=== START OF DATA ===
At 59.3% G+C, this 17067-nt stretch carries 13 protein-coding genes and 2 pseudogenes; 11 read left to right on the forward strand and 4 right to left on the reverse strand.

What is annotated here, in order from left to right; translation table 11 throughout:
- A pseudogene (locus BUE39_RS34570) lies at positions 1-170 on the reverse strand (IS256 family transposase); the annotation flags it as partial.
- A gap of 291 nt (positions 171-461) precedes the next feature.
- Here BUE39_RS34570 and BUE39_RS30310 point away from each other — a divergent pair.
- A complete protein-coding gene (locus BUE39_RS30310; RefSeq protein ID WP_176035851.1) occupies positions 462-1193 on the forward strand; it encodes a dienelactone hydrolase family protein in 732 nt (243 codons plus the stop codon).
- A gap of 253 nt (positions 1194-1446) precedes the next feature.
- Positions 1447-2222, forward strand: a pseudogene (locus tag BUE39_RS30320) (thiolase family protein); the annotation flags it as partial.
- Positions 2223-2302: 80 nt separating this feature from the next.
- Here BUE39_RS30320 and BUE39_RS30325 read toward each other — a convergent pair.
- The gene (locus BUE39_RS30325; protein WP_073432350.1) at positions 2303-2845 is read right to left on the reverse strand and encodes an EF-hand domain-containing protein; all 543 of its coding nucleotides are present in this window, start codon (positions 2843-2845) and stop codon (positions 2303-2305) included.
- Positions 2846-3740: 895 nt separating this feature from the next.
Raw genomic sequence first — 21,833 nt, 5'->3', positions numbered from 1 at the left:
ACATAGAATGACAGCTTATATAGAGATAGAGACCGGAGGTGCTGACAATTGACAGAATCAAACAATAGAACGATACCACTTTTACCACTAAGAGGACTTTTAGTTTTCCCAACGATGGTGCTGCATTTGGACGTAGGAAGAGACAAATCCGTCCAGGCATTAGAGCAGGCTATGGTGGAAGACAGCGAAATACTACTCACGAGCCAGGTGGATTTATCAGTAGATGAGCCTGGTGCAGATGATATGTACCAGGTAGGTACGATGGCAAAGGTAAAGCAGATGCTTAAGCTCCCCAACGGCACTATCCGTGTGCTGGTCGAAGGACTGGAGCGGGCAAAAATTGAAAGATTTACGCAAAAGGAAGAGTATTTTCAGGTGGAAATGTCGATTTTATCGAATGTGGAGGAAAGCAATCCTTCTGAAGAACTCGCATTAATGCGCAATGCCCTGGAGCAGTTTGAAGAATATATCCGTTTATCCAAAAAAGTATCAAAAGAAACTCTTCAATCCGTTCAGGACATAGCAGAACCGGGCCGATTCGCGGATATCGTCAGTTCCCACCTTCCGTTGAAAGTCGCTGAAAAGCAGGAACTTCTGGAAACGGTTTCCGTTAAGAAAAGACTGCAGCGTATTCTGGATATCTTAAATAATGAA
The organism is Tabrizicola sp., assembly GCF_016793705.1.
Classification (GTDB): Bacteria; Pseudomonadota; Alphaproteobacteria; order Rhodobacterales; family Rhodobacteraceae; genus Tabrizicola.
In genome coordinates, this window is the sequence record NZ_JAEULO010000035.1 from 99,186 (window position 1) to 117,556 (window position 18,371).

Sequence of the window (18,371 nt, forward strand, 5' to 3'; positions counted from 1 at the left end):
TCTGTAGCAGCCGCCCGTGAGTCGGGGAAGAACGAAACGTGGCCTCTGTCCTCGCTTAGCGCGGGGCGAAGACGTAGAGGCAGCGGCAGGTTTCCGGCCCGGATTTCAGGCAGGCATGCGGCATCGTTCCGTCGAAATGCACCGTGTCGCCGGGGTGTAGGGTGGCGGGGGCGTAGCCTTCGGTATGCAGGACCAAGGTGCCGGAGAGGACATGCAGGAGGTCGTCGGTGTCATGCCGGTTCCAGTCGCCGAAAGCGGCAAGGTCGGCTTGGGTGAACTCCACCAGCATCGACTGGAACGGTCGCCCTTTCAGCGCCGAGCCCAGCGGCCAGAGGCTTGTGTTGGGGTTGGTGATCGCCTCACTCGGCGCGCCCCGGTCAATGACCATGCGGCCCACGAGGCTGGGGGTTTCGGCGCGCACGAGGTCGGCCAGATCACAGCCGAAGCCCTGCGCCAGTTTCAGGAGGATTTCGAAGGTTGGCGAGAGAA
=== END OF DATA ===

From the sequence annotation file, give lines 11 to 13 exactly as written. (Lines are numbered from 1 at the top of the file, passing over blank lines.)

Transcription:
- The gene (locus BUE39_RS30325; protein WP_073432350.1) at positions 2303-2845 is read right to left on the reverse strand and encodes an EF-hand domain-containing protein; all 543 of its coding nucleotides are present in this window, start codon (positions 2843-2845) and stop codon (positions 2303-2305) included.
- Positions 2846-3740: 895 nt separating this feature from the next.
Raw genomic sequence first — 21,833 nt, 5'->3', positions numbered from 1 at the left: